Paul links election with God’s foreknowing (proginoskō) in Rom 8:29 and 11:2 (cf. 1 Pet 1:2). While Arminian theologians take foreknowledge as prescience of individual faith, it is significant that the object of divine foreknowledge is never specified. It is perhaps the person himself who is foreknown (Rom 8:29 “whom he did foreknow”). Foreknowledge as attributed to God has the flavor of ordaining the future rather than merely knowing the future (TDNT 1:715); this is the meaning it most certainly has in regard to Christ in 1 Pet 1:20. Thus 1 Pet 1:2, which in the original speaks of election “according to the foreknowledge of God,” is well rendered as “chosen and destined by God the Father.”

3. Election in the Gospel of John. John emphasizes the Son’s role in election. The Father is said to have “given” the elect to the Son (John 6:37; 17:2, 6, 9), and Jesus states in John 6:44 that the Father “draws” them to eternal life. The latter concept seems to be equivalent to the Pauline idea of the “call” of God to saving

In John 15:16 Jesus contends: “You did not choose me, but I chose you and appointed you that you should go and bear fruit…” (see also 15:19). While this might be read as the call to apostleship, the previous context indicates that he is speaking of “bearing fruit” with those who abide in the True Vine (see the commentaries). This choosing is therefore soteriological and makes the Son the chooser of the elect along with the Father.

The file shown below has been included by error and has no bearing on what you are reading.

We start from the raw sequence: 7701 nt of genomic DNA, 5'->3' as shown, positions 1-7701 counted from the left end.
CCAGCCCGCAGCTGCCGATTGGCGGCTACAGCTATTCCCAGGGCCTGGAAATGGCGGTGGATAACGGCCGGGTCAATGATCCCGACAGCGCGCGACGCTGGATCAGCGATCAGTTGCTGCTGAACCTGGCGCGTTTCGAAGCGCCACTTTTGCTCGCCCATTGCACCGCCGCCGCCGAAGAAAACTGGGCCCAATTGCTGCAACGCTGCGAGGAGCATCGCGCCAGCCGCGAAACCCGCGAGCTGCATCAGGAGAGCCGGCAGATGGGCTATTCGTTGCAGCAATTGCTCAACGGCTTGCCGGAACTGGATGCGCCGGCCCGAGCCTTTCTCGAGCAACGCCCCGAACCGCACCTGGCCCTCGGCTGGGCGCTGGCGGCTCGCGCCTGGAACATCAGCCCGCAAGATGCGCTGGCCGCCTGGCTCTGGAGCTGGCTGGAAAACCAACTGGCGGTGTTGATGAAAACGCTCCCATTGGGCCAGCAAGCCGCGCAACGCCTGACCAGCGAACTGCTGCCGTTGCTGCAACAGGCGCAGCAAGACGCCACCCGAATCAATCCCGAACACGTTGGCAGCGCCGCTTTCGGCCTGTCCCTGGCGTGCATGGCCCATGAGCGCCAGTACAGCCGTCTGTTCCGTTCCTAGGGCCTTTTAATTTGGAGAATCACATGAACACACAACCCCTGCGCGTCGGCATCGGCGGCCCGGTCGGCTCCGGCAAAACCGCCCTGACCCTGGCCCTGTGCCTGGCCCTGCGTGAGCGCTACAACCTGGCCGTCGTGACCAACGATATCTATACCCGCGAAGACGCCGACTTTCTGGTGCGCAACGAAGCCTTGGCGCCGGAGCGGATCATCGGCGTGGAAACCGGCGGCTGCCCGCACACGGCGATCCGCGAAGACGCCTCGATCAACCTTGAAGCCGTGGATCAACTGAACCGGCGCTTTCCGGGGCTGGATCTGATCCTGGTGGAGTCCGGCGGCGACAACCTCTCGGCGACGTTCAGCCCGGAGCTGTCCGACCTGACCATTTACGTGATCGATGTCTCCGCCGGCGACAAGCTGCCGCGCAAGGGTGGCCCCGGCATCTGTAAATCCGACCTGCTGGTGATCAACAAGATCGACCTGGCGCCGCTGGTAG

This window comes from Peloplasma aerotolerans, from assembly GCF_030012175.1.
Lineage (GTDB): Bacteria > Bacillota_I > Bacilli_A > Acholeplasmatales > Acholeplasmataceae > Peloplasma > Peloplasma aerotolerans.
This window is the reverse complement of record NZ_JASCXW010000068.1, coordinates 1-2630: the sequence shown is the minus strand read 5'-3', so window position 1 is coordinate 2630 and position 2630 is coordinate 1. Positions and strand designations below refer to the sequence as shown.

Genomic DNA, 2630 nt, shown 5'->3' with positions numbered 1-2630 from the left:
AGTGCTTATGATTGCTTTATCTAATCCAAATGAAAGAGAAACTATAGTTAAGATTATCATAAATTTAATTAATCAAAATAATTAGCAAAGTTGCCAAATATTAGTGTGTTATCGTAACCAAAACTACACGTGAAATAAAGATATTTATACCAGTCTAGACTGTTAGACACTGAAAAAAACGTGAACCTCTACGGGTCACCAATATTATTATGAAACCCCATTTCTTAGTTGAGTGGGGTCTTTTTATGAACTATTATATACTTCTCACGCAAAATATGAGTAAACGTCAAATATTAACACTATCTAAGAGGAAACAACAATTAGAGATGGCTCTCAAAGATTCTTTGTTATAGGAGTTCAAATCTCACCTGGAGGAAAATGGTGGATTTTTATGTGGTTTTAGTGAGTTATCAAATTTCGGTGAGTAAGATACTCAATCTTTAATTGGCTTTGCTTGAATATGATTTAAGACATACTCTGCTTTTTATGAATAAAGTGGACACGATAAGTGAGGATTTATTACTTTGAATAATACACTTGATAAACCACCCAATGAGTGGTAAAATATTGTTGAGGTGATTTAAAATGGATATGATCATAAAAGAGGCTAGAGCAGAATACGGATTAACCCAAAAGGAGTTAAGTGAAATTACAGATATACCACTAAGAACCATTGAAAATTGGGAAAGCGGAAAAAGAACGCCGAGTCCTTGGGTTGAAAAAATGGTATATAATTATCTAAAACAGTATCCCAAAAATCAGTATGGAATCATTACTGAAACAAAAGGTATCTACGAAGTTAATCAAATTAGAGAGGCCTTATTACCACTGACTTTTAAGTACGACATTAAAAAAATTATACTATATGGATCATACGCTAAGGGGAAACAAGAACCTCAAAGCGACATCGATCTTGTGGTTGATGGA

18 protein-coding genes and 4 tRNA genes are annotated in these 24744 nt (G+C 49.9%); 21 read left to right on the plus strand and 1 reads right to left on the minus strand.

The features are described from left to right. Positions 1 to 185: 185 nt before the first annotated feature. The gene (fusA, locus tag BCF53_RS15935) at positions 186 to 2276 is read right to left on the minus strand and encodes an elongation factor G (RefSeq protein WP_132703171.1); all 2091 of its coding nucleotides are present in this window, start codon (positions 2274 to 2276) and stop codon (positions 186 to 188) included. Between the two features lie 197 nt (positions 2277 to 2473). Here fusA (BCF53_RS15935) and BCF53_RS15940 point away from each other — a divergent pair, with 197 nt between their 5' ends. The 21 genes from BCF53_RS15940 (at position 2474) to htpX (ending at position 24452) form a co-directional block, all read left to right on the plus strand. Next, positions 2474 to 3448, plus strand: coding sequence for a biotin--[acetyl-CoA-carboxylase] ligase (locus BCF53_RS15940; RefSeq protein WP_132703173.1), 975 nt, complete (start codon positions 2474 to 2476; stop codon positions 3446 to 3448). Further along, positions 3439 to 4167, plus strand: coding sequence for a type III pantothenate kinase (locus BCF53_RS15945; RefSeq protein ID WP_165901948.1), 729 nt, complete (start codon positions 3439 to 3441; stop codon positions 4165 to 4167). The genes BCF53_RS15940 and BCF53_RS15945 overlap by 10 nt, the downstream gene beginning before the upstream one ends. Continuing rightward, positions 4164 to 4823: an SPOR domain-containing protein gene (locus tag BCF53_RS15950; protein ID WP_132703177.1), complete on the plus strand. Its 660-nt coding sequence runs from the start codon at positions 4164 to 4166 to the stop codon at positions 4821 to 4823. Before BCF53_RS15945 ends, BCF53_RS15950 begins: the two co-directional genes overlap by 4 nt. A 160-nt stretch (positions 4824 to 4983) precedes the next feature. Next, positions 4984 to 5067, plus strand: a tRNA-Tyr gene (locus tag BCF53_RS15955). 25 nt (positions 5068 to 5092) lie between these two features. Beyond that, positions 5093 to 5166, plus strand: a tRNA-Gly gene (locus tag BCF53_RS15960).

4. Election in Other NT Literature. Acts 13:48 contains the striking statement, that “as many as were ordained to eternal life believed.” Grammatically it is next to impossible to make the foreordination contingent upon individual faith; rather, Acts postulates with Paul (as in 2 Thess 2:13) that the decision to believe the Gospel follows from God’s choice of the

While Jas 2:5 gives a clear picture of election based on the Beatitudes of Jesus, it is remarkably similar to 1 Cor 1:27–28: “Has not God chosen those who are poor in the world to be rich in faith and heirs of the kingdom…?”

1 Peter mentions the concept of individual election in 1:2: “chosen and destined by God the Father and sanctified by the Spirit for obedience to Jesus Christ and for sprinkling with his blood.”

In Rev 17:14 Christ’s people are said to be “called and chosen and faithful.” Prominent, too, is the traditional Book of Life, containing the names of the true saints (Rev 3:5; 13:8; 17:8; 20:12, 15; cf. Luke 10:20).

In all these references to individual election, it is particularly noteworthy that election and faith or faithfulness are linked together. Election is known through its fruit of conversion and perseverance.